It was a long time ago, and since then there have been all kinds of trendy, new-wave chippies that have opened across the country. But there can surely be few better than the famous Maggie’s Fish & Chips in Hastings Old Town fishing quarter.
For the charm of the place alone it wins bonus points - how many cafes have a miniature railway running underneath them, or a market where fish fresh off the nearby boats are piled on to a conveyor belt for grading? It is hard to imagine a restaurant that could be more closely linked to the sea, perched as it is among the net shops and fishermen’s huts. To say it’s a bit of an institution would be an understatement - Margaret Banfield opened the cafe three decades ago, and when she retired five years ago sold the business to Lionel Copley and Stan Krezelok, who continue to run it in her tradition, “carrying on her legacy”. And I can honestly say I’ve never eaten better fish and chips - even tastier than that Whitby fish supper fried in heart-testing beef dripping.
You climb up wooden steps and find yourself in a humbly-decorated dining area with pub-style, spindle-back chairs and blue and white tablecloths. Even the clock on the wall looks like it’s come from a cafe from the 1970s. But this isn’t a place that needs to rely on decor to bring in customers - that’s more than taken care of by word of mouth. The waitress arrives and tells me they have sold out of huss and skate (caught by Hastings’ beach-launched fishing fleet 100 yards away), so I go for cod and chips (£9.50). The food is fried to order (by Maggie’s granddaughter in the open kitchen) and arrives quickly with a ramekin of home-made tartare sauce.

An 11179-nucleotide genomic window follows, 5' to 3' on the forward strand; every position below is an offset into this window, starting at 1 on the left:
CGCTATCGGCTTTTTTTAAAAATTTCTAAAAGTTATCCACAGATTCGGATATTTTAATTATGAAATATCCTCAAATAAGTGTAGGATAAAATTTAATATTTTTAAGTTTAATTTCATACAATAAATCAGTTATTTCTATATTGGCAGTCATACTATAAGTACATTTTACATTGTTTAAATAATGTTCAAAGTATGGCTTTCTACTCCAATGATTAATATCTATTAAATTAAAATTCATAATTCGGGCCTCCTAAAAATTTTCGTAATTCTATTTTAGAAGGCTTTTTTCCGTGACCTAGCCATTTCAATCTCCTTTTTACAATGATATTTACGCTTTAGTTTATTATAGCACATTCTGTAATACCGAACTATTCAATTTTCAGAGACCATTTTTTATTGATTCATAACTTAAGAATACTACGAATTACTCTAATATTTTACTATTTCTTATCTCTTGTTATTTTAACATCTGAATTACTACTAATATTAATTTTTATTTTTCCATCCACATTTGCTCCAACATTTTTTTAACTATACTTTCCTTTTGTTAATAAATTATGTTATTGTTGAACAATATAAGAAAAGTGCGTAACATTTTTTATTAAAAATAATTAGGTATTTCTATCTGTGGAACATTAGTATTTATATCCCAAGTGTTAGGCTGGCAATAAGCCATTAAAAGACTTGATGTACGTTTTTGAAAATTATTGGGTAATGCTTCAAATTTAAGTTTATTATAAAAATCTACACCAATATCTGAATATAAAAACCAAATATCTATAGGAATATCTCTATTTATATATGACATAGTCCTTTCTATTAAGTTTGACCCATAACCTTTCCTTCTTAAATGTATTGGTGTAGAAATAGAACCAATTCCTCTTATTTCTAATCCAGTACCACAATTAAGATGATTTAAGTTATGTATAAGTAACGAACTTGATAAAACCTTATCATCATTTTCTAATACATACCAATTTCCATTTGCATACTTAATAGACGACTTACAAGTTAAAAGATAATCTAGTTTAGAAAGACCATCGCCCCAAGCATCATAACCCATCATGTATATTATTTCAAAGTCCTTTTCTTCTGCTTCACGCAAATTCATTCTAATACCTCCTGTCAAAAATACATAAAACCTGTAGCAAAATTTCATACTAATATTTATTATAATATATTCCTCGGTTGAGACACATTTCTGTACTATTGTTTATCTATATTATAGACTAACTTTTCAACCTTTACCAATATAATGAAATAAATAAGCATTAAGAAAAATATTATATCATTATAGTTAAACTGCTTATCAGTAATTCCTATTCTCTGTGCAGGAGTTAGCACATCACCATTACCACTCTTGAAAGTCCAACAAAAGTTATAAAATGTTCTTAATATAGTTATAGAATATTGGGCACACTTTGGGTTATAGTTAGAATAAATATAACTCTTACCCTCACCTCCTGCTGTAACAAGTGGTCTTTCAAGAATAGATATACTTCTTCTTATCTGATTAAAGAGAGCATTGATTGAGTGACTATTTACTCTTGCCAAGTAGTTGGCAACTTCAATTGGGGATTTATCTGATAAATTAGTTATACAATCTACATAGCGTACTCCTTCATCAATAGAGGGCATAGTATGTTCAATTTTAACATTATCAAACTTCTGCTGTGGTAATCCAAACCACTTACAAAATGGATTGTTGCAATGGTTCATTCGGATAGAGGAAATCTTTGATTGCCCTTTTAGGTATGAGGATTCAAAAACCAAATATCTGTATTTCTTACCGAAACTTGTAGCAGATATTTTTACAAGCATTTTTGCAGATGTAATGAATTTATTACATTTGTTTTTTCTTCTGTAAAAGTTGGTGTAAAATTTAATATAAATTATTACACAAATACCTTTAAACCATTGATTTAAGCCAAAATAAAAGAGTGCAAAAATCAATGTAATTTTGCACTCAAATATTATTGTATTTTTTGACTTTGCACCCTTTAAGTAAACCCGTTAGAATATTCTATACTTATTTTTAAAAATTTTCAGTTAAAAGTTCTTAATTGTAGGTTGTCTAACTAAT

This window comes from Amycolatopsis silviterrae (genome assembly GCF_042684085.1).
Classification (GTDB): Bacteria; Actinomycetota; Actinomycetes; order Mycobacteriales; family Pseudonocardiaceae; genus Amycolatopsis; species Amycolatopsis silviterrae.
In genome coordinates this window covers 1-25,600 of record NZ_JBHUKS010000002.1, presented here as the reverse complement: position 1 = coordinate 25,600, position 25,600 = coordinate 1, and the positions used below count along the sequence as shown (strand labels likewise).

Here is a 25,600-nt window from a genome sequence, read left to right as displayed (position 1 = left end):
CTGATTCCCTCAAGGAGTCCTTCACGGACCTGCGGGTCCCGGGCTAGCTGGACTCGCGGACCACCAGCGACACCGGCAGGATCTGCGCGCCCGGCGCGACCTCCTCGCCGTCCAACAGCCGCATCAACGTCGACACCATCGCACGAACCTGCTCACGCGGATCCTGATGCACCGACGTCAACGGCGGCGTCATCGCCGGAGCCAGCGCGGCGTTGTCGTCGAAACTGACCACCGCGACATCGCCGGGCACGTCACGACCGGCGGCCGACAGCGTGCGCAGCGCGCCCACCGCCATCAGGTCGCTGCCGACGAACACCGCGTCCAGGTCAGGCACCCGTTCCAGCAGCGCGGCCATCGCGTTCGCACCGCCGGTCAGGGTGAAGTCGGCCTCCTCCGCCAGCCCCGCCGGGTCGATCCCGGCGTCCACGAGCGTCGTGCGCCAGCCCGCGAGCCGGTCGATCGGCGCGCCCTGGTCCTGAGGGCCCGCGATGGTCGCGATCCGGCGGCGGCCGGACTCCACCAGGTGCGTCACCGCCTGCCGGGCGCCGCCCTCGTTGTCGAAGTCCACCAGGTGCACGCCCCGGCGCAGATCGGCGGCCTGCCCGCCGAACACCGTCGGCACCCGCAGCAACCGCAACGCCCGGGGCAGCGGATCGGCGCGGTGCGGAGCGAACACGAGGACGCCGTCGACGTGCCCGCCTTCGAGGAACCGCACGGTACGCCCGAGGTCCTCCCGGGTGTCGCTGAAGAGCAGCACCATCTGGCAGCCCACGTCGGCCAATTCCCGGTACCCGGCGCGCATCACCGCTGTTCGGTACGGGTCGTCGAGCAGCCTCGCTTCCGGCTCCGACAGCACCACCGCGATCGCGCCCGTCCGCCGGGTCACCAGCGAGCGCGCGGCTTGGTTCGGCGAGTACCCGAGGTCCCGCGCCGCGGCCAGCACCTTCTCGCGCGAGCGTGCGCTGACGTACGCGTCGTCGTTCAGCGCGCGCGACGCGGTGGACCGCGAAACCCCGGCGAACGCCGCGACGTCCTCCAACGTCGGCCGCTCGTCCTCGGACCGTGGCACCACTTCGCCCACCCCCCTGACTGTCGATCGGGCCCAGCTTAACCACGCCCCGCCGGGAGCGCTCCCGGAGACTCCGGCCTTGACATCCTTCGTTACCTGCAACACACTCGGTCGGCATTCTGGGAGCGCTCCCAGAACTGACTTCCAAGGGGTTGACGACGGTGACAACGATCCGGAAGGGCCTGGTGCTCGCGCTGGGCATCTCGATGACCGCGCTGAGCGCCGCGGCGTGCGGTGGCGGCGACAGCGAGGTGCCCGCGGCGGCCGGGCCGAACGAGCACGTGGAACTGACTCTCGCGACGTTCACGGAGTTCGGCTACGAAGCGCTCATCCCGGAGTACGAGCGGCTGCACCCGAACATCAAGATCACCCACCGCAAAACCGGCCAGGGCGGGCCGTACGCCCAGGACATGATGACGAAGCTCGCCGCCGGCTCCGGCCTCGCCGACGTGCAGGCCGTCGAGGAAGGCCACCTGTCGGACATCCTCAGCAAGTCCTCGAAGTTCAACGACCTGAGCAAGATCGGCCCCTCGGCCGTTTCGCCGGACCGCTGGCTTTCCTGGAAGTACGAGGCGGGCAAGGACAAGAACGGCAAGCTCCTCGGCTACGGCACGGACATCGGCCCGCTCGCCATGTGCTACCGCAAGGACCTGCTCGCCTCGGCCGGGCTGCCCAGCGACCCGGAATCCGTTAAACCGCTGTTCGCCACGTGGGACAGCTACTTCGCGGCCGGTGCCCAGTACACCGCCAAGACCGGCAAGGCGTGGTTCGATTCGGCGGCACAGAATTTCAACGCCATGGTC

The fish is beautifully fresh, sweet and flakey, and wrapped in a light, crunchy batter. It has spent just the right amount of time in the fryer, so that the flesh is still moist and soft in the mouth (a far cry from the dry, rubbery texture you get in chippies that use frozen fish). The chips are perfect - not like the greasy, soft, soggy offerings you get in most chip shops, but double, perhaps triple-cooked so they are crispy and light. The chunky tartare is the perfect accompaniment and has just the right amount of sour notes to complement the fish. The waitress returns and asks me if I want a home-made lemon posset dessert (£4.50), but I can barely move; the meal was so delicious and big.
The eatery also runs a nearby street food business called Maggie’s At The Boat, set in half an upended old boat. It sells dishes like charcoal-battered cod in a bap (£6) and smoked fish chowder (£5.50), but I’ll leave that for a future review.
Maggie’s Fish & Chips, Fishmarket Road, Rock-A-Nore Road, Hastings, TN34 3DW
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